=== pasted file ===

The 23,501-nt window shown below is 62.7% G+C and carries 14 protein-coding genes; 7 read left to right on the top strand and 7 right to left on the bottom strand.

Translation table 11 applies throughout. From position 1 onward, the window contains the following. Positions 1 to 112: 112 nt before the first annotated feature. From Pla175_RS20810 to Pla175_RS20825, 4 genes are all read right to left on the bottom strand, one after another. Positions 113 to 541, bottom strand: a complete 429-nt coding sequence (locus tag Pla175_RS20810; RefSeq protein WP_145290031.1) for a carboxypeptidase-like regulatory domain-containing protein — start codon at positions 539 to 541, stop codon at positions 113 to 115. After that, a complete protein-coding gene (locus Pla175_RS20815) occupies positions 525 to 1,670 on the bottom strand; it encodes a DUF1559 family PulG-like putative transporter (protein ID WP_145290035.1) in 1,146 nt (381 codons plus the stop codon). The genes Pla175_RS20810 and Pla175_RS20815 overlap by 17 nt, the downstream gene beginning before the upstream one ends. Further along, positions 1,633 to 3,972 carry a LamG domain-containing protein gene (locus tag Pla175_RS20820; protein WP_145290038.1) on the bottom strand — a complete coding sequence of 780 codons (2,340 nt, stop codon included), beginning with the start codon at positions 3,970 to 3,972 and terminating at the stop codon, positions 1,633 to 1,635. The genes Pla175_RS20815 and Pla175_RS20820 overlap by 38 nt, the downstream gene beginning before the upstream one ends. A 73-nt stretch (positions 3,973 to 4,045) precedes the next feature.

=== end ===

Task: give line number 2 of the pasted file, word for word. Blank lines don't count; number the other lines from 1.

Translation table 11 applies throughout. From position 1 onward, the window contains the following. Positions 1 to 112: 112 nt before the first annotated feature. From Pla175_RS20810 to Pla175_RS20825, 4 genes are all read right to left on the bottom strand, one after another. Positions 113 to 541, bottom strand: a complete 429-nt coding sequence (locus tag Pla175_RS20810; RefSeq protein WP_145290031.1) for a carboxypeptidase-like regulatory domain-containing protein — start codon at positions 539 to 541, stop codon at positions 113 to 115. After that, a complete protein-coding gene (locus Pla175_RS20815) occupies positions 525 to 1,670 on the bottom strand; it encodes a DUF1559 family PulG-like putative transporter (protein ID WP_145290035.1) in 1,146 nt (381 codons plus the stop codon). The genes Pla175_RS20810 and Pla175_RS20815 overlap by 17 nt, the downstream gene beginning before the upstream one ends. Further along, positions 1,633 to 3,972 carry a LamG domain-containing protein gene (locus tag Pla175_RS20820; protein WP_145290038.1) on the bottom strand — a complete coding sequence of 780 codons (2,340 nt, stop codon included), beginning with the start codon at positions 3,970 to 3,972 and terminating at the stop codon, positions 1,633 to 1,635. The genes Pla175_RS20815 and Pla175_RS20820 overlap by 38 nt, the downstream gene beginning before the upstream one ends. A 73-nt stretch (positions 3,973 to 4,045) precedes the next feature.